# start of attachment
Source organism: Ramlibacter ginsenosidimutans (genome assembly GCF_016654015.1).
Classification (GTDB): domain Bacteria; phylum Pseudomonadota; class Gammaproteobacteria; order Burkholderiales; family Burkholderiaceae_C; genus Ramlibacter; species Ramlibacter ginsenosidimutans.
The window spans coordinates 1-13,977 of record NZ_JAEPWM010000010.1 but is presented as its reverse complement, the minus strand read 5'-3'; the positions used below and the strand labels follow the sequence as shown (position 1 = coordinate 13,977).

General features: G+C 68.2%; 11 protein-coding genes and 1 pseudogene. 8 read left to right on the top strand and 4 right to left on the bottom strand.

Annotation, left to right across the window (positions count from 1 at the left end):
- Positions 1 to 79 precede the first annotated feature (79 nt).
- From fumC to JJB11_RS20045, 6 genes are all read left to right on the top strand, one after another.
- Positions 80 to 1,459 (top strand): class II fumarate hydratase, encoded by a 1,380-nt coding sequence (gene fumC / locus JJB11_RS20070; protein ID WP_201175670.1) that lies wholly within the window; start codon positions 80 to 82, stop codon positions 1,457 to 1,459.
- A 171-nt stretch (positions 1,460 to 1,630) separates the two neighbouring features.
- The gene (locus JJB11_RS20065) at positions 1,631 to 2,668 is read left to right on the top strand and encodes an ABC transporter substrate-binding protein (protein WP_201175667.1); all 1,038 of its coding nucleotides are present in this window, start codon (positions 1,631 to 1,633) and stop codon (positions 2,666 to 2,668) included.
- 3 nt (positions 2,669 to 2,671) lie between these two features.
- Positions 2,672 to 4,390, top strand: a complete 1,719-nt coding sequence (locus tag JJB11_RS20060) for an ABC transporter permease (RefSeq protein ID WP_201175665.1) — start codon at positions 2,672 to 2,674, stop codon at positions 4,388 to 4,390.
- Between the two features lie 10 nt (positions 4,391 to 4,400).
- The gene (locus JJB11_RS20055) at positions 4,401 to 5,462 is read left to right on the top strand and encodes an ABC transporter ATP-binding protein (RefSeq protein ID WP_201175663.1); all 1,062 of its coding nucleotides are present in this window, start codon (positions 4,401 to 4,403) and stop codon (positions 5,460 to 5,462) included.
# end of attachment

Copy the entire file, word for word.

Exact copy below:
Source organism: Ramlibacter ginsenosidimutans (genome assembly GCF_016654015.1).
Classification (GTDB): domain Bacteria; phylum Pseudomonadota; class Gammaproteobacteria; order Burkholderiales; family Burkholderiaceae_C; genus Ramlibacter; species Ramlibacter ginsenosidimutans.
The window spans coordinates 1-13,977 of record NZ_JAEPWM010000010.1 but is presented as its reverse complement, the minus strand read 5'-3'; the positions used below and the strand labels follow the sequence as shown (position 1 = coordinate 13,977).

General features: G+C 68.2%; 11 protein-coding genes and 1 pseudogene. 8 read left to right on the top strand and 4 right to left on the bottom strand.

Annotation, left to right across the window (positions count from 1 at the left end):
- Positions 1 to 79 precede the first annotated feature (79 nt).
- From fumC to JJB11_RS20045, 6 genes are all read left to right on the top strand, one after another.
- Positions 80 to 1,459 (top strand): class II fumarate hydratase, encoded by a 1,380-nt coding sequence (gene fumC / locus JJB11_RS20070; protein ID WP_201175670.1) that lies wholly within the window; start codon positions 80 to 82, stop codon positions 1,457 to 1,459.
- A 171-nt stretch (positions 1,460 to 1,630) separates the two neighbouring features.
- The gene (locus JJB11_RS20065) at positions 1,631 to 2,668 is read left to right on the top strand and encodes an ABC transporter substrate-binding protein (protein WP_201175667.1); all 1,038 of its coding nucleotides are present in this window, start codon (positions 1,631 to 1,633) and stop codon (positions 2,666 to 2,668) included.
- 3 nt (positions 2,669 to 2,671) lie between these two features.
- Positions 2,672 to 4,390, top strand: a complete 1,719-nt coding sequence (locus tag JJB11_RS20060) for an ABC transporter permease (RefSeq protein ID WP_201175665.1) — start codon at positions 2,672 to 2,674, stop codon at positions 4,388 to 4,390.
- Between the two features lie 10 nt (positions 4,391 to 4,400).
- The gene (locus JJB11_RS20055) at positions 4,401 to 5,462 is read left to right on the top strand and encodes an ABC transporter ATP-binding protein (RefSeq protein ID WP_201175663.1); all 1,062 of its coding nucleotides are present in this window, start codon (positions 4,401 to 4,403) and stop codon (positions 5,460 to 5,462) included.